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Kitchen Table | Real Cooks

The Diplomatic Touch

March 11, 1998|BARBARA HANSEN | TIMES STAFF WRITER

Forty guests were about to arrive for Sunday lunch. Two buffet lines were set up with generously laden platters of identical dishes: seven entrees, salad and four desserts, each time-consuming to prepare.

Faced with such a prospect, the average hostess would call a caterer. But not Nina Haroon. She cooked the entire meal herself.

Haroon performs similarly amazing feats frequently because her husband, Mohammad-al-Haroon, is the consul general of Bangladesh in Los Angeles, and they entertain constantly. Even for a small lunch with only one guest, Haroon turns out five main dishes, a vegetable, salad and two desserts.

Haroon confides that she didn't know how to cook when she moved abroad because well-brought-up girls of her generation were not encouraged to go into the kitchen. "When I learned cooking," she says, "I learned by myself."

She left home with a Bangladeshi cookbook and some guidance on how to prepare simple, everyday curries. Her husband's postings gave her an opportunity to exchange recipes with women from other countries. "Wherever we went," she says, "we had a cooking group."

Now, she's expert enough to create her own dishes. One example is the egg curry she served at the Sunday lunch. The eggs were baked as a savory custard, which she sliced and combined with Bangladeshi curry seasonings--onion, ginger, garlic, turmeric, chile powder, cilantro and green chiles. The custard idea came from a woman from Myanmar, whom she met in Cairo.

"All of my friends like it," she says. "I don't think anyone in Bangladesh would have heard of it."

Nothing she served that Sunday could be whipped together quickly. Dai bura, lentil dumplings in yogurt sauce, required soaking urid and moong dals overnight and grinding them to a paste. The yogurt sauce contained cilantro, fresh green chiles and whole dried red chiles for guests who wanted to chew on something really hot.

Dai bura is typically served with biryani--meat and rice--and Haroon had prepared an enormous potful of this dish, layering chicken with fragrantly seasoned basmati rice. Sometimes she sautes the ingredients in ghee (clarified butter). When she wants a lighter version, she switches to mustard oil.

Haroon also served beef curry and golden brown potato "chops" (patties) stuffed with spiced ground beef. Meatless options included a mixed vegetable curry and a golden yellow bean curry made with large dried beans that Haroon buys from an Iranian market.

The salad, a typical California mixture of greens, tomato and cucumber, looked innocent enough with its topping of creamy pink French dressing. But Haroon had slipped in sliced green chiles and a dash of haleem masala. The masala, which blends ginger, onion, garlic, turmeric, red chile and garam masala, ordinarily seasons a dish of meat combined with lentils and wheat.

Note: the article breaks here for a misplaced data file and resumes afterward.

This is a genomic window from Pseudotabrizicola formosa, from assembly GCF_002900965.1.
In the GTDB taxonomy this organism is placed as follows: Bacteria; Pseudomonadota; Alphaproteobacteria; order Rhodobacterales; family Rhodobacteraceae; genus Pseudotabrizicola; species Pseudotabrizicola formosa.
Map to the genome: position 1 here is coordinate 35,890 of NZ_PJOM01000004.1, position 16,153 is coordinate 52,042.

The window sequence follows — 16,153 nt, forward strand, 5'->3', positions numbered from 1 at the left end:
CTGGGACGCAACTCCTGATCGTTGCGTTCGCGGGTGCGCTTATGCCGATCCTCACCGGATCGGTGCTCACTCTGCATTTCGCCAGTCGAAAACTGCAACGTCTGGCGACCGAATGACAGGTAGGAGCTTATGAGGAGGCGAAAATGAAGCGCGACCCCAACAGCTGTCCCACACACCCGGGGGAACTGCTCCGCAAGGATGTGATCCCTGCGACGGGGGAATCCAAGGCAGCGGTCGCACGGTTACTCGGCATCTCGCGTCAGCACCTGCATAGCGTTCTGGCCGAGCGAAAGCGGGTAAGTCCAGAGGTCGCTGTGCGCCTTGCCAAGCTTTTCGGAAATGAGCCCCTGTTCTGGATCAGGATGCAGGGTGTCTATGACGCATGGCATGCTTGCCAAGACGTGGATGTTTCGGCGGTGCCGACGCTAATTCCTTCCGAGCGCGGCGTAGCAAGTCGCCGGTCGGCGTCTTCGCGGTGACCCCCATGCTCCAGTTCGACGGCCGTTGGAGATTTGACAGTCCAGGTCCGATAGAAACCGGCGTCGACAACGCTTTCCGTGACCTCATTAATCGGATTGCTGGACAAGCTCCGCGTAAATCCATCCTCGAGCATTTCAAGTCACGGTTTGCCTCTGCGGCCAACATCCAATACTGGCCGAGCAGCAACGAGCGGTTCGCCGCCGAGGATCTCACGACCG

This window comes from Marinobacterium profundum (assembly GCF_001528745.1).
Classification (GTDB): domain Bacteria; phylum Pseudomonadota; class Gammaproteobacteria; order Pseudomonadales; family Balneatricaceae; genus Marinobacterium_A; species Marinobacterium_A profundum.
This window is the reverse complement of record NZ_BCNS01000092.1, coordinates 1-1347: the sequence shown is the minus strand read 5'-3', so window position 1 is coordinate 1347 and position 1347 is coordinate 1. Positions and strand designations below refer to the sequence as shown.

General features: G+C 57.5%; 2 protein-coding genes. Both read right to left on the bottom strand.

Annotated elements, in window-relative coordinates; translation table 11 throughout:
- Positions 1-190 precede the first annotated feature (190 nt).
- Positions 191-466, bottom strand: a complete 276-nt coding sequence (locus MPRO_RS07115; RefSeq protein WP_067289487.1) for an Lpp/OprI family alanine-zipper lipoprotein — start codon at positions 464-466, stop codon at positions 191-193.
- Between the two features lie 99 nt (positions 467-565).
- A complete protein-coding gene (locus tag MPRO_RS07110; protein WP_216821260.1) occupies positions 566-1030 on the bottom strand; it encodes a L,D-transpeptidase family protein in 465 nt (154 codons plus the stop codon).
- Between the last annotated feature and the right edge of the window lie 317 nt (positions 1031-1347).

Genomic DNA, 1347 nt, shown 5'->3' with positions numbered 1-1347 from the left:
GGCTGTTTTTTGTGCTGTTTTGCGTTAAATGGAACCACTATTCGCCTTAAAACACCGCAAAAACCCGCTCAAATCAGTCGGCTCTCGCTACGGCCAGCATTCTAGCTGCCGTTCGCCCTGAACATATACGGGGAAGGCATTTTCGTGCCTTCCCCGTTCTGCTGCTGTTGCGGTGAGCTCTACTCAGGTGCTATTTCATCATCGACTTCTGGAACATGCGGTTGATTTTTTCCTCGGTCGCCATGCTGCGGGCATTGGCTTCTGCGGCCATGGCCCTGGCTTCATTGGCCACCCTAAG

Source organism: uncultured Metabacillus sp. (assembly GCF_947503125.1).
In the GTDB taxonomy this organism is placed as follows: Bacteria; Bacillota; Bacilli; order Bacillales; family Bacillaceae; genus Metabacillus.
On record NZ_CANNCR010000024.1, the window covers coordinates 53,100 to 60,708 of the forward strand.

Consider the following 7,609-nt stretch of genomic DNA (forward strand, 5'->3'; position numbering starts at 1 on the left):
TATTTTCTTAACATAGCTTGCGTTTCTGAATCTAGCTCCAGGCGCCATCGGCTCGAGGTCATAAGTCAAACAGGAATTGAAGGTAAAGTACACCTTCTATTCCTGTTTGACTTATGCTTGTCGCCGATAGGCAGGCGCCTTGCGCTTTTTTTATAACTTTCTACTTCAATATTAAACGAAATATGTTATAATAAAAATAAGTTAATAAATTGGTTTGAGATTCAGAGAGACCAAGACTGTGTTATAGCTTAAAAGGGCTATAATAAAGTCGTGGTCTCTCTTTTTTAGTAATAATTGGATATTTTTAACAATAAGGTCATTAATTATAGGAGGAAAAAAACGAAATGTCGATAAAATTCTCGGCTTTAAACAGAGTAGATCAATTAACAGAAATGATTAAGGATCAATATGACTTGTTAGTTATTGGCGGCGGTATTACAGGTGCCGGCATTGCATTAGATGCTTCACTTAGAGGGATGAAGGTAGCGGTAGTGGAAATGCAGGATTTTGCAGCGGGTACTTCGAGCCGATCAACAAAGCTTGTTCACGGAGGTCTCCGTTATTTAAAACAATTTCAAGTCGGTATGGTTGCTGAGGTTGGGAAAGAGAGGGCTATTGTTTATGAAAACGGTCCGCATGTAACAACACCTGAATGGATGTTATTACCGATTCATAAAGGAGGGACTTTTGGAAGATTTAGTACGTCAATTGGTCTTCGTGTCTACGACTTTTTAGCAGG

Mango chutney, also homemade, was not the sweet, jam-like relish served at most Indian restaurants but a dark, savory concoction.

And then came dessert, or rather four desserts plus a bowl of papaya chunks. One, rasomalai, takes a day to prepare. Haroon boils two gallons of milk for many hours until thick and lightly browned. Then she adds sugar and small spongy dumplings--rasogullas--made of milk curd. Another bowl held large rasogullas in sugar syrup, a contribution from a friend.

Doodh shemai embeds fried pasta strands finer than angel hair in thickened milk. Zarda--sweetened basmati rice--displayed a jewel-like variety of dried and candied fruits. The cooked rice and fruits are tossed with melted ghee and milk powder to enrich the flavor. Still another dessert was caramel custard, which in Bangladesh is known as egg pudding.

Lunch was served on the large veranda of the consular residence in Brentwood. Guests gathered first in the living room, which is furnished with carved inlaid tables and rugs that the Haroons brought from Egypt, their last posting before moving to Los Angeles, as well as Bangladeshi embroidered wall hangings.

Because Muslims do not consume alcohol (Bangladesh is more than 88% Muslim), guests drank juice or soft drinks as aperitifs, water with lunch and tea from Bangladesh afterward.

Meanwhile, Haroon, wearing a green sari with a flowered border, quietly chatted and mingled, as relaxed as if she were a guest rather than the one who had planned and put together such an elaborate meal.

CHICKEN BIRYANI

1 (3-pound) chicken

1 tablespoon ground ginger

1 tablespoon garlic powder

3 tablespoons pureed onion

6 tablespoons yogurt

2 to 3 cardamom pods

3 (1-inch) pieces cinnamon stick

Salt

1/2 cup ghee or clarified butter

1/4 cup chopped onions

8 cups basmati rice, washed and drained

15 cups boiling water

1 teaspoon lemon juice

1/4 teaspoon ground nutmeg

1/4 teaspoon ground mace

1/4 teaspoon ground cinnamon

1/4 teaspoon ground cardamom

3 or 4 serrano chiles

Delicately seasoned, this makes a good companion dish to spicy Bangladeshi curries.

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